College roommates sometimes come up with fantastic ideas. Not my roommate and I — our greatest idea together was mixing rum with white wine, which we called Caribbean chloroform, and the result was one chipped tooth and our having to replace our dormitory floor’s fire extinguisher. It is good to see that students today are doing better than that, as exemplified by the efforts of the founders of Slap Happy Studios.
The thing began in 2015 when University of Minnesota students Erika Bloomdahl and her roomie Beth Ann Powers were leisurely kicking around ideas after class one day, and rather suddenly conceived a play that they wanted to produce. It wasn’t unnatural for them to do so — Beth Ann was then studying for her major in theater, and Erika had already cut her teeth in scriptwriting. They outlined a script in only four hours, and shortly thereafter were joined by Erin Cargill, their stage manager and production designer, and Rachel Chevremont, their social media coordinator. With so little quickening, Love and Idleness was quickly born.
“We both loved Shakespeare’s A Midsummer Night’s Dream,” said Erika, “and we wanted to modernize it to focus on the play’s darker aspects and bring up unresolved issues from a new perspective. For example, in a couple of scenes Helena was treated pretty poorly by Demetrius — I don’t know many girls who’d keep going after a guy who told them ‘I am sick when I do look on thee.’ We didn’t feel her reaction was very reasonable, especially given that he had threatened her with violence, too, so we wanted to explore how we could refocus the story with new feminist points of view.
“We love faithful productions of the classics, but we feel that reimaginings like Love in Idleness are important as they make themes like Shakespeare’s more accessible to people who might be put off by his relatively strange language. Taking chances with old treasures doesn’t harm the source material, it only risks presenting what makes them beautiful to a whole new audience.
“After Love and Idleness, we all hit the drawing board together, which is to say we joked around and threw out ridiculous ideas until something clicked with everyone. Somehow the Bechdel test especially captured our imaginations. It’s basically a set of three criteria that measures how women are represented in fiction: Are there at least two female characters with names, do they talk to each other, and, if they do, is it about something other than a man? This conversation developed into the The Bechdel Show, a sketch comedy show which incorporated diverse gender experiences that the mainstream media often neglects such as LGTBQIA+ issues, emotional intimacy between men, and the ‘Manic Pixie Dream Girl,’ a female character who suddenly pops into a man’s life, turns it on its side, and then disappears just as quickly.”
(At this point in my conversation with Erika, I realized that my favorite movies including Predator, John Carpenter’s The Thing, For a Few Dollars More, The Shawshank Redemption, and Emperor of the North all fail the Bechdel test miserably, if only because there are virtually no female characters in them. I would have included The Devil Wears Prada in my list, but it neglects important themes like being hunted by an alien or walloping Ernest Borgnine off of a moving train car with a fireman’s axe.)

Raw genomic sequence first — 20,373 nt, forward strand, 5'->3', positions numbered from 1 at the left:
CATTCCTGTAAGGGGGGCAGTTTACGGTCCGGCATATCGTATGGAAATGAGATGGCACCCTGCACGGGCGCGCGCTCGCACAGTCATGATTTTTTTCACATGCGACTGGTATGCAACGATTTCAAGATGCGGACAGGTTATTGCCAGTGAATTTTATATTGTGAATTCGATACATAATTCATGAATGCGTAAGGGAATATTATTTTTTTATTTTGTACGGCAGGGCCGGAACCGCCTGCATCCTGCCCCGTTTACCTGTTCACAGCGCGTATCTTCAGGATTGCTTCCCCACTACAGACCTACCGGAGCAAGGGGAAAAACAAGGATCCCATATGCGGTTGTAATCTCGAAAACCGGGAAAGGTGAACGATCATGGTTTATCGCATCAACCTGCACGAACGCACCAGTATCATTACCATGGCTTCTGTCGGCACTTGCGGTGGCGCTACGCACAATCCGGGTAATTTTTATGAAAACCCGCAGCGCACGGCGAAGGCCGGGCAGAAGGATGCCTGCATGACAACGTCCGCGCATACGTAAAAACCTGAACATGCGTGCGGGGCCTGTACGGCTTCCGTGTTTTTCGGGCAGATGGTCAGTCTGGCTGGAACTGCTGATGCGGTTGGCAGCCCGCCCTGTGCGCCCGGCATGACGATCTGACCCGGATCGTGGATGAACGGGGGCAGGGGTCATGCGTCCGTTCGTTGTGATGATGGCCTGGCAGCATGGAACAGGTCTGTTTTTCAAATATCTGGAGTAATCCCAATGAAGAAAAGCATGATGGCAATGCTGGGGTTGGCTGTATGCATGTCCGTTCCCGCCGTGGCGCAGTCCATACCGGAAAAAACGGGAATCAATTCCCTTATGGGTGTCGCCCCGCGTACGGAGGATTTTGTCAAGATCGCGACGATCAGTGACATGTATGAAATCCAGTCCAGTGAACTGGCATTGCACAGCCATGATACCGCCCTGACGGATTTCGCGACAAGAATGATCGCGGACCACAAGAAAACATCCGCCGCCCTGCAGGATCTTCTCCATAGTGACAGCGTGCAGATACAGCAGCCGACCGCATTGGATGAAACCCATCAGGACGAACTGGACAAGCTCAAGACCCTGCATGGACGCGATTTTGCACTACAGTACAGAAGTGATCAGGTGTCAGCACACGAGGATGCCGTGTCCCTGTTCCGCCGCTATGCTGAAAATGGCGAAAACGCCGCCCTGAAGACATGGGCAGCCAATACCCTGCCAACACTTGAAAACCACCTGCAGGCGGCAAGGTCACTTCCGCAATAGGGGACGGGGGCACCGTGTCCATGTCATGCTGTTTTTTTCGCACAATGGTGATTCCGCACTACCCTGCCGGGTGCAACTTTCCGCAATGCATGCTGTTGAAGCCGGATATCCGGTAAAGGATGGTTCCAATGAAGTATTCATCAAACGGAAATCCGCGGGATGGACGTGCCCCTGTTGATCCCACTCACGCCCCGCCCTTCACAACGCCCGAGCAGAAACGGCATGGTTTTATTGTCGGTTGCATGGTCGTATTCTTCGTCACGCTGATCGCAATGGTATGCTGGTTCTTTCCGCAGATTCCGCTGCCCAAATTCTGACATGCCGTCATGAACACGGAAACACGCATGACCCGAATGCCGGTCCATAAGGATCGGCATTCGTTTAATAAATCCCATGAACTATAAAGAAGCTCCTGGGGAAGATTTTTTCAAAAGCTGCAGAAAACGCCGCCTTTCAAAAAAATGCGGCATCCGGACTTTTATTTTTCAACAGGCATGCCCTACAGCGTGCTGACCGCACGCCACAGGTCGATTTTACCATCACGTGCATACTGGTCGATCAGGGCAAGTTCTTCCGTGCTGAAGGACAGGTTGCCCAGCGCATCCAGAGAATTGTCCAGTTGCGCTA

After tackling such deep subjects, the Slap Happy crew took a lighter turn with their production of Punk Rock Sock, a show which utilized sock puppets to explore the meaning of just what it is to be punk, replete with laundry-themed parodies of punk rock songs. The play taught audiences that “no matter their knit, pattern, or purpose, anyone can be a punk.”
“Last year, somehow the idea of whether Bigfoot is real or not overwhelmed us,” continued Erika. “It opened up a conversation about the ridiculousness of conspiracy theories, and why we believe what we want to believe. This led way to Footprints, where a reporter from Seattle ventures into a small town in the Pacific Northwest to investigate some strange goings on there. Things start going wrong very quickly, as there’s a cult sacrificing people to Bigfoot in order to protect their town, but the whole thing was actually very campy, an homage to terrible camp B movies.
“Like it usually does, that project gave way to a lot of new interesting ideas to flesh out. Right now we’re working on The Last Santa, definitely our wildest production yet, in which it turns out that Santa isn’t one person at all, but rather an entire species of Santa-like creatures who have to overcome global warming in order to save their habitat, their toy factory, and ultimately Christmas.
“What we’d love is for Slap Happy Studios to become a full-time nonprofit operation, where we can always perform and share with the community. That’s a little ways off — we’re just in our fourth year now, and the thing’s only alive at the moment because we all love it so much. We’ll have a lot of fun growing until we’ve all made it.”
You can learn more about Slap Happy Studios and their upcoming productions on their website slaphappystudios.org, which has links to all of their social media. They’ll be quite worth keeping an eye on — at the pace they’re going at, the scopes of their future plays will defy anyone’s abilities of summarization.
By David Scheller